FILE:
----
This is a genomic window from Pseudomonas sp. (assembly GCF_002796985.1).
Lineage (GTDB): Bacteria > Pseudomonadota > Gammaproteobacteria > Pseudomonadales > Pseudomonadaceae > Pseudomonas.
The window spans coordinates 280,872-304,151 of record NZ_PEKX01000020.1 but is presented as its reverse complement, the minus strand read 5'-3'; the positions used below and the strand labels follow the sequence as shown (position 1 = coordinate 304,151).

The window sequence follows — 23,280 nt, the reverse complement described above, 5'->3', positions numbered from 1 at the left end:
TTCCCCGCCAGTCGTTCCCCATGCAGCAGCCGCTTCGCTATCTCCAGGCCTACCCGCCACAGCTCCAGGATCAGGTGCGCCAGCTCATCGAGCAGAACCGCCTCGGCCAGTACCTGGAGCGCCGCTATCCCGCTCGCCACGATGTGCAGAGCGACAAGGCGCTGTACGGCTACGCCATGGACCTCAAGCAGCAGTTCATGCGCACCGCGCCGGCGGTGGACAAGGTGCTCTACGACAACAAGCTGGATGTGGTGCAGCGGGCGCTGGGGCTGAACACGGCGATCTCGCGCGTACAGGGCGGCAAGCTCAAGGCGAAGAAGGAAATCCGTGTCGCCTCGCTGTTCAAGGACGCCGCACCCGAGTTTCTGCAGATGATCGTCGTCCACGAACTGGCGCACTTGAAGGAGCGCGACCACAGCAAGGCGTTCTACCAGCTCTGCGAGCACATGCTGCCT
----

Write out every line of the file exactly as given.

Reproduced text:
This is a genomic window from Pseudomonas sp. (assembly GCF_002796985.1).
Lineage (GTDB): Bacteria > Pseudomonadota > Gammaproteobacteria > Pseudomonadales > Pseudomonadaceae > Pseudomonas.
The window spans coordinates 280,872-304,151 of record NZ_PEKX01000020.1 but is presented as its reverse complement, the minus strand read 5'-3'; the positions used below and the strand labels follow the sequence as shown (position 1 = coordinate 304,151).

The window sequence follows — 23,280 nt, the reverse complement described above, 5'->3', positions numbered from 1 at the left end:
TTCCCCGCCAGTCGTTCCCCATGCAGCAGCCGCTTCGCTATCTCCAGGCCTACCCGCCACAGCTCCAGGATCAGGTGCGCCAGCTCATCGAGCAGAACCGCCTCGGCCAGTACCTGGAGCGCCGCTATCCCGCTCGCCACGATGTGCAGAGCGACAAGGCGCTGTACGGCTACGCCATGGACCTCAAGCAGCAGTTCATGCGCACCGCGCCGGCGGTGGACAAGGTGCTCTACGACAACAAGCTGGATGTGGTGCAGCGGGCGCTGGGGCTGAACACGGCGATCTCGCGCGTACAGGGCGGCAAGCTCAAGGCGAAGAAGGAAATCCGTGTCGCCTCGCTGTTCAAGGACGCCGCACCCGAGTTTCTGCAGATGATCGTCGTCCACGAACTGGCGCACTTGAAGGAGCGCGACCACAGCAAGGCGTTCTACCAGCTCTGCGAGCACATGCTGCCT